Jan 16

Storm Chasers are not Adrenaline Junkies

Posted by Brian Barnes under topic Opinion, Storm Chasing

Storm Chasers Brian and Tam Barnes with Tornado

Each spring thousands of storm chasers turn themselves into human lightning rods while chasing storms across Tornado Alley. The task is tedious. It starts with a forecast, requires hundreds of miles of driving and may end with sunny skies. But for some, the day will end with a successful interception of the holy grail of storm chasing, a tornado. 

Storm chasers are many things, ranging from meteorologists to photographers. Others chase for the mere curiosity of validating their own forecasts. Some are tourists on storm chasing tours. But all often earn the title of “Adrenaline Junkie” in the media.

The term “Adrenaline Junkie” is a colloquialism describing someone who has an addiction to a natural high from adrenaline. Adrenaline isn’t classified as an addiction in the Diagnostic and Statistical Manual of Mental Disorders (DSM-5). However, studies have shown that adrenaline can be as addictive as synthetic drugs. As a result, addicts of adrenaline behave similarly to addicts of such synthetic drugs.1

Adrenaline junkies participate in activities that stimulate the adrenaline glands. The glands are responsible for a broad sense of hormones that cause Acute Stress Response. This is also known as the “fight-or-flight response,” first identified in 1929 by Walter Cannon.2 

Cannon’s theory states that animals react to threats with a general discharge of the sympathetic nervous system that primes the animal with fighting or fleeing.  This response was later identified as the first stage of a general adaptation syndrome that regulates stress responses among vertebras and other organisms.

Normally, when a person is in a serene, non-stimulated state, the “firing” of neurons in the nucleus of the brain stem responsible for physiological responses to stress and panic (locus ceruleus) is minimal.

Storm Chasers Spend a lot of Time Driving

tornado near Campo Colorado

A novel stimulus (which could include a perception of danger or an environmental stress signal such as elevated sound levels or over-illumination), once perceived, is relayed from the sensory cortex of the brain to the brain stem. That route of signaling increases the rate of noradrenergic activity in the locus ceruleus, and the person becomes alert and attentive to the environment.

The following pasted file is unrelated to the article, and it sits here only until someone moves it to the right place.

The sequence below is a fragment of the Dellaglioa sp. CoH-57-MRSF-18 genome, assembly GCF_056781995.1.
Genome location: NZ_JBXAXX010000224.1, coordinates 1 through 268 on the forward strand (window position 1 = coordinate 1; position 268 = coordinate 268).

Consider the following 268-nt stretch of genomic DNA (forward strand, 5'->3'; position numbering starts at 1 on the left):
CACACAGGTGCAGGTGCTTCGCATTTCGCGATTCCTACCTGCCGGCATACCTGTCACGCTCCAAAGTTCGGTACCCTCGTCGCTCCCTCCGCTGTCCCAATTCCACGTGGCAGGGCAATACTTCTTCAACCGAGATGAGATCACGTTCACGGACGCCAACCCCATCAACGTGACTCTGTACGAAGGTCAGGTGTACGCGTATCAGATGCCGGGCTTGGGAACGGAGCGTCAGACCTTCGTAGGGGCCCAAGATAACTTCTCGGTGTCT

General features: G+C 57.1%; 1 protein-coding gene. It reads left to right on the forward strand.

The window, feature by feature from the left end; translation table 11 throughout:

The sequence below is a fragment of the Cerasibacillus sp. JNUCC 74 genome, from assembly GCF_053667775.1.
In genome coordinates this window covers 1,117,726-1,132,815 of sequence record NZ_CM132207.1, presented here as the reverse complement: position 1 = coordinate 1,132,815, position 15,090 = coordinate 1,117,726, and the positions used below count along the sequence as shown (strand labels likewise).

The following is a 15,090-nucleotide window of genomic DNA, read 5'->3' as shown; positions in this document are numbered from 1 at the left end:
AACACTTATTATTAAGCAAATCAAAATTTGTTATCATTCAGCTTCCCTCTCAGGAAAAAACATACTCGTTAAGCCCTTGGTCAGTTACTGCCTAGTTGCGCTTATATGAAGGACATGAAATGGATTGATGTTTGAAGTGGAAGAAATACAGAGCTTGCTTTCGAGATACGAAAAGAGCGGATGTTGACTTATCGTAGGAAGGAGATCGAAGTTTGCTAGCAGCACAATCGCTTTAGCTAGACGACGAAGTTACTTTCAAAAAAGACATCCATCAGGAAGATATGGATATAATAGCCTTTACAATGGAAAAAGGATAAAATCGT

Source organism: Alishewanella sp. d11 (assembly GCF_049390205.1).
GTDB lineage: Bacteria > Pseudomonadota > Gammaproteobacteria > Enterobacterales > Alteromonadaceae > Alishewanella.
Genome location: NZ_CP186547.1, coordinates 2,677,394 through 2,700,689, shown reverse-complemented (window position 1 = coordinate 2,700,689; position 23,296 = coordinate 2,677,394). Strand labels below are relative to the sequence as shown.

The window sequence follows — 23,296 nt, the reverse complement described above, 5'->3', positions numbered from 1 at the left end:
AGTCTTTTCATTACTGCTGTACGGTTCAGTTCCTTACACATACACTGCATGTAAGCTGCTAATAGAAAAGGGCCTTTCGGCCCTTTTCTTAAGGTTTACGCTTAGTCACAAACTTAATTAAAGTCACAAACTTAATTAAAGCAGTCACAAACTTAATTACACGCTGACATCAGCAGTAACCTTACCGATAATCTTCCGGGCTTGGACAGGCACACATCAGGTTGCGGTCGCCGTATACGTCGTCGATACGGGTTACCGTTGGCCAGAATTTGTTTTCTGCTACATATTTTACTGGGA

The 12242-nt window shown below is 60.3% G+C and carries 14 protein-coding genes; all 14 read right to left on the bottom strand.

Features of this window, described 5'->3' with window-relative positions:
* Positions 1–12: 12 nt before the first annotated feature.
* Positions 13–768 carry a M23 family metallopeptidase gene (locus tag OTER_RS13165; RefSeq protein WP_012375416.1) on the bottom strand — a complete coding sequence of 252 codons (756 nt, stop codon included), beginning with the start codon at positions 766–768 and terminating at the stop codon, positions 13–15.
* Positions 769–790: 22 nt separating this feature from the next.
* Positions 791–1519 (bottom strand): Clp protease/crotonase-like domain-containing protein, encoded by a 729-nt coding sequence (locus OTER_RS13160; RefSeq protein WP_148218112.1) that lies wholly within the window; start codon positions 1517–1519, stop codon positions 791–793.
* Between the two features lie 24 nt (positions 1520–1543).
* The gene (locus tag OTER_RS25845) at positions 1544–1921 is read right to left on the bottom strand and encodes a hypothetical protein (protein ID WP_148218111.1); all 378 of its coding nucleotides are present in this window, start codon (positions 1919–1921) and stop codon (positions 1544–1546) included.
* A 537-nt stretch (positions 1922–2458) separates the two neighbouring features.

If a stimulus is perceived as a threat, a more intense and prolonged discharge of the locus ceruleus activates the sympathetic division of the autonomic nervous system.3 This activation is associated with specific physiological actions in the system, both directly and indirectly through the release of epinephrine (adrenaline). And, to a lesser extent, norepinephrine (noradrenaline) from the adrenal glands.

Adrenaline is the most well-known hormone in this family, although each of the hormones, including noradrenaline, cortisol, and various other catecholamines and corticosteroids, plays a part in the stress response. The effects include hyperarousal, increased blood flow, heightened pulse rate, and increased physical performance, in which adrenaline junkies find an enjoyable and invigorating state of mind and body.

If there is not enough balance in other areas, the positive effects associated with adrenaline can give way too many of the key elements of addiction:

  • An altered state of consciousness (in this case called an “adrenaline rush”) causes desirable physiological and psychological effects.
  • The altered state eventually disappears, leaving a “crash” in its wake, usually involving feelings of disappointment and depression.
  • During the crash phase, craving for another rush manifests itself, prompting a search for a new rush. This creates a pattern that is reminiscent of the classical addiction cycle.

Storm Chasers Spend a lot of Time Analyzing Data

storm chasing vehicle

Over the short term, this may lead some people to pursue activities of increasing danger in order to achieve a heightened level of excitement. This can include anything from bungee jumping to entering a box of rattlesnakes or running through the streets of Pamplona with a herd of bulls. And possibly even storm chasing for the purpose of becoming dangerously close to high wind speeds and flying debris.

An adrenaline junkie is always looking for the next fix or natural high. This is not a common practice of storm chasers. Adrenaline junkies, for example, might go skydiving on one day and white water rafting the next day. Or attempt to conquer the fastest roller coaster on the planet.